Every week, millions of fans download This American Life, The Moth, Serial, and other narrative radio shows. Using personal stories to breathe life into complex issues, these beloved programs help us understand our world better. Jessica Abel’s Out on the Wire offers an unexpected window into this new kind of storytelling—one that literally illustrates the making of a purely auditory medium. With the help of This American Life‘s Ira Glass, Abel, a cartoonist and narrative radio devotee, uncovers how producers construct these enthralling stories, spilling juicy insider details along the way.
Recently, Jessica gave Read It Forward the scoop on a joyfully food-forward gift book, and how she was inspired by Wonder Woman long before the latest blockbuster incarnation.
Featured Image: Lorenzo Gritti; Author Photo: Alain François
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What’s the book on your bedside table?
I'm in the middle of The New New Journalism by Robert Boynton. It's an incredible collection of behind-the-scenes insights and wisdom from the best writers of narrative nonfiction.
What’s the one book you tell everyone to read?
Locas by Jaime Hernandez—one of the most under-appreciated writers of human relationships.
Name three characters from literature or authors (dead or alive) that you’d want in your ideal book club?
Margaret Atwood, Bjork, and MFK Fisher (I'd want her to cook).
Who would be in your ideal book club?
Myla Goldberg, Jason Little, Matt Madden, Nick Bertozzi, Kim Chaloner, Leela Corman, and Tom Hart. All authors, all great friends, and all have a lot to say that's worth listening to.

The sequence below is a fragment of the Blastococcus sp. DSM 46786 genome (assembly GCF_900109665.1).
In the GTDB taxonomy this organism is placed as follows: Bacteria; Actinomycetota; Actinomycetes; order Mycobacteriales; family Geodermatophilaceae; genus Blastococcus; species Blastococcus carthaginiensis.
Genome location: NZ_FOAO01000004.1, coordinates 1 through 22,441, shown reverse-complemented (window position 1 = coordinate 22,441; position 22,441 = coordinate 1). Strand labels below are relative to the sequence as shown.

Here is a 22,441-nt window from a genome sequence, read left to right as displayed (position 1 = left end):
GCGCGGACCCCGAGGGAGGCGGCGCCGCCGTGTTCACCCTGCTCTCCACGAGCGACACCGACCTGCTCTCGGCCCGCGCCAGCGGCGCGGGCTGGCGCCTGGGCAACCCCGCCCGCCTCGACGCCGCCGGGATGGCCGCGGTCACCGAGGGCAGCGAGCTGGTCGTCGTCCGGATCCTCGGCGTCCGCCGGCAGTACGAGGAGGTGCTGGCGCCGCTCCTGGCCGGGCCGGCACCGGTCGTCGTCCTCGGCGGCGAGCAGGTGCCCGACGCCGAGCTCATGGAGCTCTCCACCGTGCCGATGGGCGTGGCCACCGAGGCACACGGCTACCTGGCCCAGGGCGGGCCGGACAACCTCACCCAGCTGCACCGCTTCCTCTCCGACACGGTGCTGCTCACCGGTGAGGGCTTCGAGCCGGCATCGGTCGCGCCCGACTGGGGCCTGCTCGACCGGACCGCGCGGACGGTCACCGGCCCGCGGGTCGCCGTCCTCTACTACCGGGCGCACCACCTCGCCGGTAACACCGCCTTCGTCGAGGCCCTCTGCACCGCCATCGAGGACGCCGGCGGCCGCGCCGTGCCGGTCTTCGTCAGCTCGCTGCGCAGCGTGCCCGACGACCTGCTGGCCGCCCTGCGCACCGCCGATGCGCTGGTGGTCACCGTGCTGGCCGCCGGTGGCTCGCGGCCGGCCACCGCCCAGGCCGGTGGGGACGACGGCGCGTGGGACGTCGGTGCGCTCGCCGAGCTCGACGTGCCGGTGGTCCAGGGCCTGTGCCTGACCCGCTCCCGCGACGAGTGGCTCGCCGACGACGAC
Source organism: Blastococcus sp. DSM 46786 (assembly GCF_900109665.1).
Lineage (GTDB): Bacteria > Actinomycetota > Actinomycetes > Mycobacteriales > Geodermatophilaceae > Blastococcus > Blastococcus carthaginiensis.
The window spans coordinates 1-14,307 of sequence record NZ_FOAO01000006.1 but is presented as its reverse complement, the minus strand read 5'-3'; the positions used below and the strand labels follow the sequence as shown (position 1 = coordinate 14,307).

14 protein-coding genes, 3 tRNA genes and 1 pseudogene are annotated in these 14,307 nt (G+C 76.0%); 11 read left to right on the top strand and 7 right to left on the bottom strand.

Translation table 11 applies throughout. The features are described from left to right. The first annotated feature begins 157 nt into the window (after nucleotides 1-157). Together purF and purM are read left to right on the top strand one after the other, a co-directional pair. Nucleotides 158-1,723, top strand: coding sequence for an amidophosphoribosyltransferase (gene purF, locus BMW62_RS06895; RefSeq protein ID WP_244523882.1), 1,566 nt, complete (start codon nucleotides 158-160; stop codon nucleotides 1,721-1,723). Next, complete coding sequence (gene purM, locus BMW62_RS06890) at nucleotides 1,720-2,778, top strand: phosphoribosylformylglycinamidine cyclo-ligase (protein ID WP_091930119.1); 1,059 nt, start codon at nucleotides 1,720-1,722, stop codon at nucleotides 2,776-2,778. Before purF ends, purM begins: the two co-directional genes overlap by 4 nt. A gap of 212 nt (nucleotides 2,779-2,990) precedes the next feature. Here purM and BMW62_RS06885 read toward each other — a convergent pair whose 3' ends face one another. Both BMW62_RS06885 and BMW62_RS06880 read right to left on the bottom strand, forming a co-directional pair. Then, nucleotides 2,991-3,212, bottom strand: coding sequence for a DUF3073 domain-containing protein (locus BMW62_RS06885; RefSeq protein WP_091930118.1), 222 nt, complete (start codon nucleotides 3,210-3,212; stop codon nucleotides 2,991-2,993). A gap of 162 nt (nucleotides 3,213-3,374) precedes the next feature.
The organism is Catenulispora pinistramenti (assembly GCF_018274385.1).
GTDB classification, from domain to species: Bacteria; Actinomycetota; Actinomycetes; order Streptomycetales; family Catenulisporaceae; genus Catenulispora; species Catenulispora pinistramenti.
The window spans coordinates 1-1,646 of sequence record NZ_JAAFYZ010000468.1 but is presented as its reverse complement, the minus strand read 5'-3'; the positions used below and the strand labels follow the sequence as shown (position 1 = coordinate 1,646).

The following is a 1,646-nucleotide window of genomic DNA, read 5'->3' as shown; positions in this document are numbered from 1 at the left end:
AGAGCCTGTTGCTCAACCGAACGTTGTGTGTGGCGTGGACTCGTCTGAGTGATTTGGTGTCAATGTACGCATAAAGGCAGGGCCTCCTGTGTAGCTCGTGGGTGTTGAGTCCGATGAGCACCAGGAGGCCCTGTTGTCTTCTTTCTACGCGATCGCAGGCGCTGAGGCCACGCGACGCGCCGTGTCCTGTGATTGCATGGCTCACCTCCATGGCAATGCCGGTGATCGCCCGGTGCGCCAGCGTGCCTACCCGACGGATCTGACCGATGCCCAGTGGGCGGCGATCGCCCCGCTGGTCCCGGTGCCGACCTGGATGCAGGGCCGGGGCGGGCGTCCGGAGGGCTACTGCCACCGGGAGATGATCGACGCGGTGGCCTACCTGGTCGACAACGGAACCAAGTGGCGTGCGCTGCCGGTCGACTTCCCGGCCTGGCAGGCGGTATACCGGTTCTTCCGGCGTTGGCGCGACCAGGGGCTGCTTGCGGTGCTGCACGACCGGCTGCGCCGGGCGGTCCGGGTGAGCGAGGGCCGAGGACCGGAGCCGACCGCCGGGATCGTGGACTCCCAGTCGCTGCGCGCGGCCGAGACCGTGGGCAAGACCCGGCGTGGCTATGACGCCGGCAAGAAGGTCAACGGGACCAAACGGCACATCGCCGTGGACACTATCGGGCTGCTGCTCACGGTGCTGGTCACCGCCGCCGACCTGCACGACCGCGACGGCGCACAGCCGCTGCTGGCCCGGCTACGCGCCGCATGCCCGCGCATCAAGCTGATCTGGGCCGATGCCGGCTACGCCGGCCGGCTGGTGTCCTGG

What’s the one book you love to give as a gift and to whom do you give it?
Marcella Hazan's Marcella's Italian Kitchen. I learned to cook from this book and love to give it to others who are starting out, getting their first apartments, getting married, that kind of thing. It's such a solid basis in how to think of food, yet still full of love for cooking and joy in eating.
What’s the one book you read as a kid that has stuck with you?
Well, there are a lot of them! But given that I ended up a cartoonist, one of the most influential was a giant collection of 1940s-era Wonder Woman comics that Ms. Magazine put out.
What’s the one book that never fails to delight or inspire you?
Right Ho, Jeeves by P. G. Wodehouse.
If you could only read one genre for the rest of your life, what would it be and why?
Oh, that's a tough one. I'd rather not think of a world with only one genre! But if I'd have to pick, it would have to be non-genre naturalistic work, just because there's such a range there. But if it's got to be a genre, I'll go sci-fi.